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The Navarro Beach (1971)

Some of the folks down by Navarro by the Sea have been very interested in the mouth of the Navarro River. Anderson Valley people should hope that any differences are amicably settled and with justice to all parties because they all like to go down there. In addition, it was Anderson Valley soil that made the beach in the first place.

I was down there yesterday. There was no one around, but I was welcomed by some very arrogant bantam roosters and some friendly dogs. The ocean was muddy for more than a mile out with more Anderson Valley soil freshly down from the hills.

Through the coming years if things don't change on the watershed there is going to be a lot more soil going down there and part of it will go to further filling up the river's estuary. So it looks like Anderson Valley has a very definite interest in the well-being of Navarro by the Sea and its surroundings and its beautiful mountainsides, to say nothing of the sand beach itself.

My first visit to the Navarro at the ocean was more than unforgettable: I was about nine years old at the time.

My father decided we would go down there to fish for trout. The night before there was the big deal of getting some hooks and lines from the Jarvis and Nichols store across the street and digging up a good supply of worms. We left very early in the morning because we traveled by horse and cart and the trip would take nearly three hours.

We started fishing at the mill and that's where I wanted to stay because the water there was alive with shiners — small perch-like fish — and they were biting. However, we went on upriver. The going was pretty slow because of the blackberry vines and the brush. We came upon a boat and tried it out for little but it leaked very badly and soon sank. No harm was done because the river had become shallow at that point.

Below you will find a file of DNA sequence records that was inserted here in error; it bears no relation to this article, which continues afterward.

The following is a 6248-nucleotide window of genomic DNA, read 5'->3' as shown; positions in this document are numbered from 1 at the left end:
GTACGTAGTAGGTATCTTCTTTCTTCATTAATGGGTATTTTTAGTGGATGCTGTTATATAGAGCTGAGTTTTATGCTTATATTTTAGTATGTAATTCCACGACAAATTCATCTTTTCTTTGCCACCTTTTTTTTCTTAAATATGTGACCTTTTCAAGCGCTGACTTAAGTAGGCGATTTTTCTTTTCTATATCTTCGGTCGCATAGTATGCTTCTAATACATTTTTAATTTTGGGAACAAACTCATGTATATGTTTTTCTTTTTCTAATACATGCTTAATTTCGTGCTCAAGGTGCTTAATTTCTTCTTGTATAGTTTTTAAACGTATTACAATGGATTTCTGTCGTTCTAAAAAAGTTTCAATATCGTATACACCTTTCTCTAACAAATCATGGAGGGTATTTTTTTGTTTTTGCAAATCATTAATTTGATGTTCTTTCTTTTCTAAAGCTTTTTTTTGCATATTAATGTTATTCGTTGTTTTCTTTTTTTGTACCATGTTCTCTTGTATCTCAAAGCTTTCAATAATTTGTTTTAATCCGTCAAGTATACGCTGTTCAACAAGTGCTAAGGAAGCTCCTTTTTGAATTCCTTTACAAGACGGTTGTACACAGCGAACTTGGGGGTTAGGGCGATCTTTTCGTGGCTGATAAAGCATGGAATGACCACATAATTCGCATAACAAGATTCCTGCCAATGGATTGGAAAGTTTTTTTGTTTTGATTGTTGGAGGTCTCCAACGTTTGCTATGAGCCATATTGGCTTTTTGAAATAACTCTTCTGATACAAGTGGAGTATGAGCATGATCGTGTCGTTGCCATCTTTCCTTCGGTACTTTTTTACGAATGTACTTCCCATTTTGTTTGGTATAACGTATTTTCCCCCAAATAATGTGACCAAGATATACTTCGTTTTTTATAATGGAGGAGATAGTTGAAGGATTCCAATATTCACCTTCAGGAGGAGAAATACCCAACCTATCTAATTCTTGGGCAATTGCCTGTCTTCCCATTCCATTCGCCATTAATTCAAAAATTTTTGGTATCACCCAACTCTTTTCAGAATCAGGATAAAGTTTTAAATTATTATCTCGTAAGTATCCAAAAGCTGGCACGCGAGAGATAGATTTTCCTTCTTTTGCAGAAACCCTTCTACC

As I remember we caught quite a few trout. I was the winner with a 14 incher. I got him by some grassy tussocks and I still remember how he came flopping out. I really had to set back on him.

Since then and after the highway was built down the river I have been there many times, almost always in the fall. I could hardly wait for the hook-bills to start running.

One cold windy morning the fish were biting like wolves and I caught my limit of three quickly right in front of a game warden who was casting from the bank. North of the river mouth is Blacksmith rock. It's a fine place for rock fishing although that part of the beach is not quite as accessible as the south paart.

That was a favorite place with Jim Peterson and the Dutro boys. I saw Marion 'Kid' Dutro land a 14 pound bullhead there one day. It had a legal sized abalone inside besides a lot of odds and ends it had picked up.

Ralph Brown and I used to do a lot of fishing there. Ralph would start fishing while I attended to the abalones first. Ralph would never take more than one. He said that was all he and Millie needed.

The Navarro beach itself is a favorite with Valley people. It is (or was) easy to get to and it's a good place for picnics. As I remember at that time we had to walk a little way from the hotel. It also seems to me that most everyone was careful about litter. There were few enough people then that litter could be buried.

It is quite evident nowadays that there is too much of it for that method of disposal. Far too many people dispose of their litter by just walking away from it.

Also with the amount of travelers these days, there is the problem of restrooms and the lack of a water supply. The parking area is not very large and there are but few campsites. It would seem better for all that overnight camping would be prohibited. That would help the parking problem and would address several other questions. Then there is the right of travel: How many can be permitted at one time? Who is to clean up? Etc.?

People who are living their have done a grand job improving the area and have helped out by taking care of the hillsides. Already the greens of the thousand hues are showing and soon the hillsides will be a mass of coastal flowers.

Although the highway winds down along the opposite hillside, there is little noise. It's very quiet and peaceful, a wonderful view if you just sit and admire the beach and the ocean.

It is our earnest hope that all parties concerned will come to a mutual agreement satisfactory to all. After all, we are wanting to drive almost over the front porch of the hotel to get to the beach. We could at least go slowly watch out for those nice dogs and those crowing little roosters.

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